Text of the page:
Atlanta: A Catholic high school switched to online learning this week after about 50 students tested positive for the coronavirus, which they may have contracted at a Halloween party hosted by a student’s family, officials said. St. Pius X Catholic High School went fully virtual Monday and will remain so throughout the week with no extracurricular activities, news outlets report. The DeKalb County school had nearly 50 positive cases as of Monday, an increase of 19 since last Friday, according to officials with the Archdiocese of Atlanta. Archdiocesan spokeswoman Maureen Smith said the school was performing contact tracing to determine who can return to school Monday. Smith said the school is assuming a “bulk” of the cases came from the Halloween party. School President Steve Spellman said 80 students, mostly sophomores, were at the student’s house for the party. “The brief enjoyment of some has created hardship for all,” Spellman said.
Wailuku: Lanai residents will be the first in the state to participate in a pilot project to test a smartphone app that provides notifications of possible coronavirus exposure. The state Department of Health said Lanai residents would participate in the AlohaSafe Application Pilot Project, which was scheduled to launch Wednesday, The Maui News reports. The app is an alert tool to help reduce the notification time of potential exposure to the virus. AlohaSafe, the only official exposure notification app in Hawaii, is part of the national Google Apple Emergency Notification protocol, health department spokeswoman Janice Okubo said. Lanai residents were placed under a stay-at-home order starting Oct. 27 after coronavirus cases quickly rose from zero to about 100. Democratic Gov. David Ige has allowed the stay-at-home restriction to be lifted beginning Thursday.
Boise: The state’s unchecked spread of the coronavirus has become so overwhelming in some areas that medical care providers are struggling even to answer all the phone calls from would-be patients, a health care executive said Wednesday. Dr. David Peterman, the CEO of Primary Health Medical Group, said the company’s 20 clinics normally get about 1,800 phone calls a day. But with the pandemic raging in southwestern Idaho, the clinics are now getting 3,000 calls a day. Meanwhile, he said, nine Primary Health care providers and 38 staffers are out because they are sick or in quarantine. Six clinics have had to close at various times in recent weeks because of low staffing. The Idaho Department of Health and Welfare reported more than 77,000 state residents have been infected with the virus – including a record-high 1,693 new cases reported Wednesday – and at least 733 have died.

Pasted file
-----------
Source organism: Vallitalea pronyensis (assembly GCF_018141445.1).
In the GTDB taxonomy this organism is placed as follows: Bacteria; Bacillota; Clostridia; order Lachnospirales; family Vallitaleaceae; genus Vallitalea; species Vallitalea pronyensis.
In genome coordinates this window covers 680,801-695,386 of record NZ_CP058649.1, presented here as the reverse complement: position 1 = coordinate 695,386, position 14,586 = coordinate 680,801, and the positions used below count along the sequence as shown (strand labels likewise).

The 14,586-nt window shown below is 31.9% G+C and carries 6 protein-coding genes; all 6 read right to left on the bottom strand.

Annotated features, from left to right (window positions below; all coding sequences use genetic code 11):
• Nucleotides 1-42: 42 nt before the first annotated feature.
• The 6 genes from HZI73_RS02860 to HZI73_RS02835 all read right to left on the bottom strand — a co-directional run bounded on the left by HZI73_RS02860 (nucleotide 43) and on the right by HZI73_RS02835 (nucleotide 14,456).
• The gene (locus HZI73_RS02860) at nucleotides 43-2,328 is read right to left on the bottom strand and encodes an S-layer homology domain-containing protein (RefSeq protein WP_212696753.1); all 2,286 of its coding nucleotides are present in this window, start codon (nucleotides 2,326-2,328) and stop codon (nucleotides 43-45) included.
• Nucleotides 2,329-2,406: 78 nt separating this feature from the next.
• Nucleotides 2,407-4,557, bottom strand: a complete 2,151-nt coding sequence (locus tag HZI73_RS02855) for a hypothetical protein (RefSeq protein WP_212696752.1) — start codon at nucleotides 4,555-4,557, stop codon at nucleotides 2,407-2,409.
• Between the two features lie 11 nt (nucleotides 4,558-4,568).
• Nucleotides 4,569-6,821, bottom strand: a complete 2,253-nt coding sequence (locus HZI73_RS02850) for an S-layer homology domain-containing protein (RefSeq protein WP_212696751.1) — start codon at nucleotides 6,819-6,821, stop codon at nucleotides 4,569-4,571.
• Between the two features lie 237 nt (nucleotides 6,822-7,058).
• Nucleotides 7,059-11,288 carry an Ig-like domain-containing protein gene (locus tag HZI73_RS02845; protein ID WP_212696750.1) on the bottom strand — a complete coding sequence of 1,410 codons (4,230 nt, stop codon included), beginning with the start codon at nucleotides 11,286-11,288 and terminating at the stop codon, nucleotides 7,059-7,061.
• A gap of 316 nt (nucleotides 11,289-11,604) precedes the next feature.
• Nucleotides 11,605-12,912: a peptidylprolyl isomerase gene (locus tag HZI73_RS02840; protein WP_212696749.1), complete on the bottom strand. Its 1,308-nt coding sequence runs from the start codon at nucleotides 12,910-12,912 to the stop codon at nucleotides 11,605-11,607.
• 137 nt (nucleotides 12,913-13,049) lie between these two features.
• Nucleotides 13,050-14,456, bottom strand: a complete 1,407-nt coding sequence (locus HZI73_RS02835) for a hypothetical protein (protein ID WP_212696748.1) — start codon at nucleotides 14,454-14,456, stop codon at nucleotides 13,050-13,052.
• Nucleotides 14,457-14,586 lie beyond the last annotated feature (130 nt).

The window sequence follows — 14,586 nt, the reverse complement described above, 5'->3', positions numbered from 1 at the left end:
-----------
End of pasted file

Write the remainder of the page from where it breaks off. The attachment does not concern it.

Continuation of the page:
Springfield: Leaders of the General Assembly announced Tuesday the postponement of the Legislature’s veto session due to the surge of COVID-19 in the state. Senate President Don Harmon said it’s no time to bring together hundreds of people from around the state. The session was scheduled for Nov. 17-19 and Dec. 1-3. “It’s not safe or responsible to have a legislative session under these circumstances,” Harmon said. House Speaker Michael Madigan said the health and safety of the people who work for and serve in the General Assembly and their families is paramount. Health officials urged residents Wednesday to stay home and strictly limit travel and social gatherings over the next three weeks, after Illinois recorded its sixth-deadliest day of the pandemic and new highs for hospitalizations and daily new confirmed infections. “I want to remind everybody how deadly this virus is,” Gov. J.B. Pritzker said. “It hasn’t abated.”
Indianapolis: The governor announced Wednesday that he would reinstate some coronavirus restrictions after several weeks of refusing to take such action, as the state has recorded sharp increases in COVID-19 hospitalizations and deaths. The new steps being imposed by Gov. Eric Holcomb will limit social gathering sizes in counties at the higher-risk levels of coronavirus spread and would cover 87 of the state’s 92 counties as of Wednesday’s update from the state health department. A new executive order starting this weekend will limit crowd sizes to 25 people in the highest-risk red counties and 50 people in the next-riskiest orange counties, with larger events needing approval from local health officials. The new order will also limit capacity at K-12 indoor sports and extracurricular events to 25% capacity in orange counties and only parents or guardians as spectators in red counties. Religious services, however, will face no crowd restrictions.